California filed a lawsuit against the Environmental Protection Agency yesterday, seeking to force the agency to grant it a waiver so that it can enforce its own emissions standards. The Golden State plans to cut emissions back to 1990 levels by 2020 — a 25 percent reduction from current levels — and 16 other states either have adopted or plan to adopt California’s standards. Many of those same states — 14 in total — plan on joining California’s lawsuit as well. All of these states combined represent nearly half of the nation’s new car sales.
In a deranged bit of politicking, the Bush Administration’s “Fourth Climate Action Report” has an entire subsection enumerating the noble efforts of individual states, including California, to put into place their own programs “that contribute to the overall GHG intensity reduction goal,” NRDC Policy Director David Doinger points out.
Governor Schwarzenegger has said that “California is ready to implement the nation’s cleanest standards for vehicle emissions, but we cannot do that until the federal government grants a waiver allowing us to enforce those standards.” The lawsuit claims that the EPA “has unreasonably delayed action on the requested waiver.” Schwarzenegger added that he is prepared to “sue again, and sue again, and sue again until we get it.”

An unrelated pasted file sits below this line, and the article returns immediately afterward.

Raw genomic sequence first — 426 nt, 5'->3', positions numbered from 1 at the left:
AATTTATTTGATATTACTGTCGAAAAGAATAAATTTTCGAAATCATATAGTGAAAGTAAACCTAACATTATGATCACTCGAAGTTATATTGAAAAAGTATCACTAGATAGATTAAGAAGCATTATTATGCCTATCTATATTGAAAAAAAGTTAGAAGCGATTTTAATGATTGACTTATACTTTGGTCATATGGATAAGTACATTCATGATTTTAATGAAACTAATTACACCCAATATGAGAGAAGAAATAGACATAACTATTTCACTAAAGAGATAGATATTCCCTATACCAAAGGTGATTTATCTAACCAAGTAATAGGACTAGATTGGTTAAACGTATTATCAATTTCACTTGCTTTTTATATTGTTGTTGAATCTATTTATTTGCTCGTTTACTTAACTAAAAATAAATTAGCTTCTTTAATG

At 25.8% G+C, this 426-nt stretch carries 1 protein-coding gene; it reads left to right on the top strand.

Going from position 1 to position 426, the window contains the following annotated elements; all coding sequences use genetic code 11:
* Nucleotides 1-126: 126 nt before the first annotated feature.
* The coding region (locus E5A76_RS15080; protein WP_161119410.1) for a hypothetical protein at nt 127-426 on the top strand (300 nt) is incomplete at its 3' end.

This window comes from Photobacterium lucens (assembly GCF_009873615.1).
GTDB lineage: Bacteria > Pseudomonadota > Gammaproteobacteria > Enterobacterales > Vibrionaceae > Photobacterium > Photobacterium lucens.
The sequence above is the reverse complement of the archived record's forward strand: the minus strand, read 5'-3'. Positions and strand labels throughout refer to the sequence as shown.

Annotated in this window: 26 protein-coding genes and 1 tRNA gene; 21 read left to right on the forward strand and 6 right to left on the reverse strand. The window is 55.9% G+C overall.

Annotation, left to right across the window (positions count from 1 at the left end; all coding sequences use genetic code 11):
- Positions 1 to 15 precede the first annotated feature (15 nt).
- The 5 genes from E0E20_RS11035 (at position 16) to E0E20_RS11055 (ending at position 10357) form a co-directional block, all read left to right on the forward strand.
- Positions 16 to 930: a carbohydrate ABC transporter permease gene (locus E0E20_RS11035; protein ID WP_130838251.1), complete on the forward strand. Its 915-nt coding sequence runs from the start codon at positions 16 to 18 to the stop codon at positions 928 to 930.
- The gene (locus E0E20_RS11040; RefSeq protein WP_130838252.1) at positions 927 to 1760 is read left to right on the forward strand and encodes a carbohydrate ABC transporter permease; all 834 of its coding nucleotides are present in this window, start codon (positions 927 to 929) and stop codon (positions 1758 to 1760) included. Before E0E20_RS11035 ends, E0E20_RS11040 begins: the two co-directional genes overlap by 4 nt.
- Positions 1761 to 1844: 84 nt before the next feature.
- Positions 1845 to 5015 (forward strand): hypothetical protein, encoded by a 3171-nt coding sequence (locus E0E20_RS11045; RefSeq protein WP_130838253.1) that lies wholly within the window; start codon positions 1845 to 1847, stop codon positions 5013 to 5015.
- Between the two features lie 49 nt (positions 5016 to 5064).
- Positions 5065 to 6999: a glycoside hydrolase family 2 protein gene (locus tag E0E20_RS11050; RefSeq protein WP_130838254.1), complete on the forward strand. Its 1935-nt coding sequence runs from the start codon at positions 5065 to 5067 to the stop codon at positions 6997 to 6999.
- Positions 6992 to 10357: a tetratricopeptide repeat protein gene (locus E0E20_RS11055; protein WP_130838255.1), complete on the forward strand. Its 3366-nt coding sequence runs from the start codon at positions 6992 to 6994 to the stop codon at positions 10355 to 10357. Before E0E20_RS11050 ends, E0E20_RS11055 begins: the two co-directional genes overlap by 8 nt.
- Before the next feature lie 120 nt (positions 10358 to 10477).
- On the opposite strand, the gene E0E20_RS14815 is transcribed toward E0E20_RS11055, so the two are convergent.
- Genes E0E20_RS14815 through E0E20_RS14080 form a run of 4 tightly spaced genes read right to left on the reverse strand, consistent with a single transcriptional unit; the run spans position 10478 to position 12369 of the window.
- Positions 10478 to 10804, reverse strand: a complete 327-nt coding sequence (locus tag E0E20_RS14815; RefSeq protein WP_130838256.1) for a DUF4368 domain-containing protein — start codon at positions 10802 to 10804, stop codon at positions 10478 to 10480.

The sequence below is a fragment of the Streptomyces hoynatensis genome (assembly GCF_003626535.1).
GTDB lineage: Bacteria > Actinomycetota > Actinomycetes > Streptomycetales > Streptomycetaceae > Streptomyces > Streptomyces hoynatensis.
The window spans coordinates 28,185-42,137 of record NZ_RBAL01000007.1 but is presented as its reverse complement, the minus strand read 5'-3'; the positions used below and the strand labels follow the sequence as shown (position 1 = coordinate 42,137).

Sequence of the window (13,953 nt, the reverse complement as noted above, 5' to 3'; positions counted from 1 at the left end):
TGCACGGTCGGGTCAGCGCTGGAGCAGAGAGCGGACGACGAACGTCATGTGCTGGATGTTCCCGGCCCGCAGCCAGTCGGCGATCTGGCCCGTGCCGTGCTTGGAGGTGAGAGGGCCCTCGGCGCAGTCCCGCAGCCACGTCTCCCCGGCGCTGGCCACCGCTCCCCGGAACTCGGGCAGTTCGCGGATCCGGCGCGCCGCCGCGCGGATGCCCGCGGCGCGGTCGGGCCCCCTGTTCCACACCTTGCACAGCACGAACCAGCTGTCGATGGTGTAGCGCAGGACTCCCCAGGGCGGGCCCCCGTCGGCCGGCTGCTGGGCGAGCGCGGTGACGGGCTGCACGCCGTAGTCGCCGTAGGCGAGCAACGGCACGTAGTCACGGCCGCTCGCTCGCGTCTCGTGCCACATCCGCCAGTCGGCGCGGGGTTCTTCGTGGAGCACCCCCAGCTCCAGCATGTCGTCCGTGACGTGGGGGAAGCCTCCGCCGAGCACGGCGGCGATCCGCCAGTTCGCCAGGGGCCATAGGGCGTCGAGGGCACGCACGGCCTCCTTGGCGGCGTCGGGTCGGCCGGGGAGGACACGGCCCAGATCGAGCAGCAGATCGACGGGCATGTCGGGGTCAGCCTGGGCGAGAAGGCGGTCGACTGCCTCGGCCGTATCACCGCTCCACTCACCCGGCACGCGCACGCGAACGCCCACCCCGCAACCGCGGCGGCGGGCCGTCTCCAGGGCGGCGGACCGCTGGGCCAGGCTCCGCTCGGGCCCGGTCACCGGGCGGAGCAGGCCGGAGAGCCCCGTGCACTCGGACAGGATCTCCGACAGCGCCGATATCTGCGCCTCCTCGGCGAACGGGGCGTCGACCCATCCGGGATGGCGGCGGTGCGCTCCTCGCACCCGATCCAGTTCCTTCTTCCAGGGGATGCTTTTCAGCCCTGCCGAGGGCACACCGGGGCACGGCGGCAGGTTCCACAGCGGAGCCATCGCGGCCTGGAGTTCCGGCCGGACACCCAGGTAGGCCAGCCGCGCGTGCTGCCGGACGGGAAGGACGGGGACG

As California leads the way through the legal fight, Silicon Valley is gearing up to solidify itself as the Detroit of electric vehicles. Shai Agassi, having just raised $200 million for his EV venture, told The Mercury News that while “Detroit is a car manufacturing center” electric vehicle design “is not something that can be done in a normal way…It needs an Internet approach, a Google approach.” Meanwhile,
Californian electric car companies continue to collect celebrity drivers.
The latest word from the EPA is that the agency plans on making a decision by the end of December. Something tells me the Governator is not a patient man.